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1912 Eighth Grade Exam Yields Clues To Our Past

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Ever wonder what your great-grandparents were learning about in school? A history museum in Kentucky might have some answers for you.

An exam which was taken by eighth-grade students in 1912 was recently donated to the Bullit County History Museum, and it’s been a popular item ever since. Over a hundred years ago, kids were learning about many of the same things modern-day children learn about, with a few exceptions.

“For us, this is just fascinating. It puts us in the mindset of 1912,” said David Lee Strange, a museum volunteer. “Some people say that the questions are trivial, but the questions relate to what the children at the time would have been familiar with.”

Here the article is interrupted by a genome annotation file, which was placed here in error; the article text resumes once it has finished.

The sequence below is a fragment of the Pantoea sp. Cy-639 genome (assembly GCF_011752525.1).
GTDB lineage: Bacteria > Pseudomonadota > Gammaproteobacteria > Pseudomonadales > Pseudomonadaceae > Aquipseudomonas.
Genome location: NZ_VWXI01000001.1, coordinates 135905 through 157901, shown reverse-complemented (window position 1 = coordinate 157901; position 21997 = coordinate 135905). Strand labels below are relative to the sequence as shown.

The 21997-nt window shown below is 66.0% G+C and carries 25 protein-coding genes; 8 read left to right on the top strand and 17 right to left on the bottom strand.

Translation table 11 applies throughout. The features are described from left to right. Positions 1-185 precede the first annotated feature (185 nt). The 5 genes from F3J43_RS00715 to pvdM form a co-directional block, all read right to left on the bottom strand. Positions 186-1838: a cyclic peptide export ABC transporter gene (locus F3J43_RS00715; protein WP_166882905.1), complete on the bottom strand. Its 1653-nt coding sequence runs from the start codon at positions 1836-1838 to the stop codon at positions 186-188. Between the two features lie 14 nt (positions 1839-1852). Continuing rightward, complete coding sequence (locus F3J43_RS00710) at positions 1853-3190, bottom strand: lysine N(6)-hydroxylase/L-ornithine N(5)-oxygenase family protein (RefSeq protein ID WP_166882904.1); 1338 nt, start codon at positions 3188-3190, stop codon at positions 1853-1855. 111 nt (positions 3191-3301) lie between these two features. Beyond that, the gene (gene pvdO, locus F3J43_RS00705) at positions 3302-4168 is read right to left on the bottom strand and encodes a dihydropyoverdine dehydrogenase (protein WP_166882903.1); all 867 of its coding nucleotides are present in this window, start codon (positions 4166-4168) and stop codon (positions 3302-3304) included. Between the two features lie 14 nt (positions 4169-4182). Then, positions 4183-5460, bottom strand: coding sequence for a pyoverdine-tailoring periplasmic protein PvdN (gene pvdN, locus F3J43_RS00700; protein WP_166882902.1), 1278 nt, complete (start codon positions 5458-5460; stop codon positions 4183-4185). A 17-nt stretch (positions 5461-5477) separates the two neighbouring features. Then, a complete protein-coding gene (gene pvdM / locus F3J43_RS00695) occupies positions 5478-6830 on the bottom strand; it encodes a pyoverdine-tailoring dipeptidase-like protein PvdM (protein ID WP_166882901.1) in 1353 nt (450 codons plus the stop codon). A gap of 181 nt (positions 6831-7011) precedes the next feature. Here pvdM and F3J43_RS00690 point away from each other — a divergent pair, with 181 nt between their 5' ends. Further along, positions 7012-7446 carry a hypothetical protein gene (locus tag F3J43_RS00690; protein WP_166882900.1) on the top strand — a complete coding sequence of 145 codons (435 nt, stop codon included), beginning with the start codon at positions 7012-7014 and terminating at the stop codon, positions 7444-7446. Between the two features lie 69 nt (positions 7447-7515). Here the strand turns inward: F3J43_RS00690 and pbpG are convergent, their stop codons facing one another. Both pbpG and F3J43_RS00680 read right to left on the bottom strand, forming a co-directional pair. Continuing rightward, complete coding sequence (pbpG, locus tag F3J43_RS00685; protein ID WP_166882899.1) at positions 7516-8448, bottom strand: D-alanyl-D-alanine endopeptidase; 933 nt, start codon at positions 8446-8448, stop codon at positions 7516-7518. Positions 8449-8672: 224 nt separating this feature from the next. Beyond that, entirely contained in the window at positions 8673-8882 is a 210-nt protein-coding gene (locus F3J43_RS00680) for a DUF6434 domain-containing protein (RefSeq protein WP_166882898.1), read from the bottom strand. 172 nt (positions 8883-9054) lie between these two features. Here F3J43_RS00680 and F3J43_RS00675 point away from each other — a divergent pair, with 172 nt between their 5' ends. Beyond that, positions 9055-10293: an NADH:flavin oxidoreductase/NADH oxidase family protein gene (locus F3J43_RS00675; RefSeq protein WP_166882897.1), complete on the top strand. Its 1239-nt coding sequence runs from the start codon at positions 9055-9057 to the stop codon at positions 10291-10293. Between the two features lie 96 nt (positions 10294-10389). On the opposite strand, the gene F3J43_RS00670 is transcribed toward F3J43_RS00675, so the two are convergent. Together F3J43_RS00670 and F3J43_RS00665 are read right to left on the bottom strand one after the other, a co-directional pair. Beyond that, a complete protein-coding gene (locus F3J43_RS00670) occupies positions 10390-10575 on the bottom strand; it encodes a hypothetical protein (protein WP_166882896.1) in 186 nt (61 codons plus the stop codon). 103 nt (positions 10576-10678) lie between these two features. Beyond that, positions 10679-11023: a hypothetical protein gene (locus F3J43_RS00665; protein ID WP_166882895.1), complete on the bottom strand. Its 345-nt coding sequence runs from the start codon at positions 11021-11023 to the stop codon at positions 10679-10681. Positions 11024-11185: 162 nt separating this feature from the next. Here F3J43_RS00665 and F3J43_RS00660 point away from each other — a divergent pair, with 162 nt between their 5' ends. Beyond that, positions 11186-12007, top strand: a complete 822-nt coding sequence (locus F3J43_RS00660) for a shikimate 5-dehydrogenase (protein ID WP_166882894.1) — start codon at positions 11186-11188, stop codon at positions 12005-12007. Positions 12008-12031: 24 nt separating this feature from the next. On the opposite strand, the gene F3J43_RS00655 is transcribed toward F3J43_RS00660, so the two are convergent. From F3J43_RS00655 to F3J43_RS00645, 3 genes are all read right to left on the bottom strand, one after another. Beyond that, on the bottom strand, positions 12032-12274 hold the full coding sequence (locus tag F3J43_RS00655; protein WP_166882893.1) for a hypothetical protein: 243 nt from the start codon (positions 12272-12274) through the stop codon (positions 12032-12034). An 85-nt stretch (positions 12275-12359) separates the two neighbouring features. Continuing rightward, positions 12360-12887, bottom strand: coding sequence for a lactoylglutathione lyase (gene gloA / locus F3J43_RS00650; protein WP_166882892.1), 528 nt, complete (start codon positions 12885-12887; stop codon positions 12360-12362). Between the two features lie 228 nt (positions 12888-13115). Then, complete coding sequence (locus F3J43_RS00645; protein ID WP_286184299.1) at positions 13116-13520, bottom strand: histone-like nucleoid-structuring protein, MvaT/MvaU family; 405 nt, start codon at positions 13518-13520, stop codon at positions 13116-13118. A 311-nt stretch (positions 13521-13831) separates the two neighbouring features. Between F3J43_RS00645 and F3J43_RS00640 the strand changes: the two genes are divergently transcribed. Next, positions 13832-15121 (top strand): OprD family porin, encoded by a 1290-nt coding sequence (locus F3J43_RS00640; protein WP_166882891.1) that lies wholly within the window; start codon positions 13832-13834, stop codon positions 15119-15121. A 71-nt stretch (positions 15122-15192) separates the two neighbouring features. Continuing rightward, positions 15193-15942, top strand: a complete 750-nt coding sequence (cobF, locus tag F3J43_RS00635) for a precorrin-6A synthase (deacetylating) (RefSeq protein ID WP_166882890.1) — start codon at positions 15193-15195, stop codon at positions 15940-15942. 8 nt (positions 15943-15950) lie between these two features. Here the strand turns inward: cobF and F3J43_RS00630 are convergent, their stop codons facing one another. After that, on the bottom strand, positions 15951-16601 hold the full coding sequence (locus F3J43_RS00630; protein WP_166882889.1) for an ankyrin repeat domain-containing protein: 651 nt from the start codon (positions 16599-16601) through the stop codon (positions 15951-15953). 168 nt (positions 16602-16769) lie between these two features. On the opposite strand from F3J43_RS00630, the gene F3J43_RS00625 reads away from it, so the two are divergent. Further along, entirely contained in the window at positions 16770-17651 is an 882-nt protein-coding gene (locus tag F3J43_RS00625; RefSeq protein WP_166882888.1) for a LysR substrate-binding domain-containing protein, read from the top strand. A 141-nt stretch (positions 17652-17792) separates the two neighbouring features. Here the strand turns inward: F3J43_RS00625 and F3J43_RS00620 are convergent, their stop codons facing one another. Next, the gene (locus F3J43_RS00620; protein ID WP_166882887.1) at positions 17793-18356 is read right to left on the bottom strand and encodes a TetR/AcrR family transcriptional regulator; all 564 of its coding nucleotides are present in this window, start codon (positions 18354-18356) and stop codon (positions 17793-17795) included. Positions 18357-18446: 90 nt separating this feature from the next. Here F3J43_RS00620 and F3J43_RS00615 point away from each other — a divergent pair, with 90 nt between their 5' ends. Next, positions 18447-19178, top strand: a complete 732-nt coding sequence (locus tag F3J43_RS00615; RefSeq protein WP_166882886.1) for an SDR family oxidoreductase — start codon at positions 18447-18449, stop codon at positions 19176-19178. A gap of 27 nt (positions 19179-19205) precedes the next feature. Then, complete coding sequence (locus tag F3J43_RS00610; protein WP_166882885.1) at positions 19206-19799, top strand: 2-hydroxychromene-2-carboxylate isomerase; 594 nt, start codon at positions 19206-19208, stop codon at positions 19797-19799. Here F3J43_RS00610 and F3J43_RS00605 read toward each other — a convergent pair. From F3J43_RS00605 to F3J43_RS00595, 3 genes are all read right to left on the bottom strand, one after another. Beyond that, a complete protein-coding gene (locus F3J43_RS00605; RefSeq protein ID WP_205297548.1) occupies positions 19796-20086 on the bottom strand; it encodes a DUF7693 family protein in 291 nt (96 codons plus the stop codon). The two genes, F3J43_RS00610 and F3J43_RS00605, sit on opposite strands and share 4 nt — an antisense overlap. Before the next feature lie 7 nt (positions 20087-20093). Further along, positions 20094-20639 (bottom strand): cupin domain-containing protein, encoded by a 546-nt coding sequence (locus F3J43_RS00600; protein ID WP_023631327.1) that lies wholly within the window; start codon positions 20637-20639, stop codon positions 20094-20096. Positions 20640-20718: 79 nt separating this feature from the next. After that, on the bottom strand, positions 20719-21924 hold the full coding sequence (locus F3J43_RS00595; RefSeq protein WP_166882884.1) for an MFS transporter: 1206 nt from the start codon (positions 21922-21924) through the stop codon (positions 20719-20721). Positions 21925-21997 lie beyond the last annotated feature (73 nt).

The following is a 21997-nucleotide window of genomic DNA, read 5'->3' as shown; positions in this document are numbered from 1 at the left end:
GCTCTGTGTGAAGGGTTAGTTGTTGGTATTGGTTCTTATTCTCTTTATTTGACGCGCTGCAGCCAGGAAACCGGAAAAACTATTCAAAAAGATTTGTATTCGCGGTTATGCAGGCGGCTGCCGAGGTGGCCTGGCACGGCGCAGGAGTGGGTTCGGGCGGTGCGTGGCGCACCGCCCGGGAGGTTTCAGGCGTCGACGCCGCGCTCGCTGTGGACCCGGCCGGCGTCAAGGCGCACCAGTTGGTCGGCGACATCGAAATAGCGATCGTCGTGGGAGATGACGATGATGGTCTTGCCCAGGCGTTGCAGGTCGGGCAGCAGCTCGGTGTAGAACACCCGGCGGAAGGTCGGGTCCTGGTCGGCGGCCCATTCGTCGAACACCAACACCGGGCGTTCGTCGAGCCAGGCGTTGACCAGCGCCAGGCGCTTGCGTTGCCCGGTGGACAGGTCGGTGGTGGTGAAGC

Some of the questions lead to a haunting realization, such as this one from the Geography section: “Locate the following countries which border each other: Turkey, Greece, Serbia, Montenegro, Romania.”

“1912 was right around the corner from what would become World War I. Eighteen students in Bullitt County would go on to die in that war,” Strange said.

For many, the exam has been an eye-opener into a time that has largely been forgotten; a little piece of history left by our ancestors to give us clues as to how they lived and learned.

1912 Eighth Grade Exam Yields Clues To Our Past


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  • Red Rocket

    We are so lucky not to have lived then. Workers had almost zero rights. Live in the city was awful in america. Racism was a norm and WWI didnt make much better

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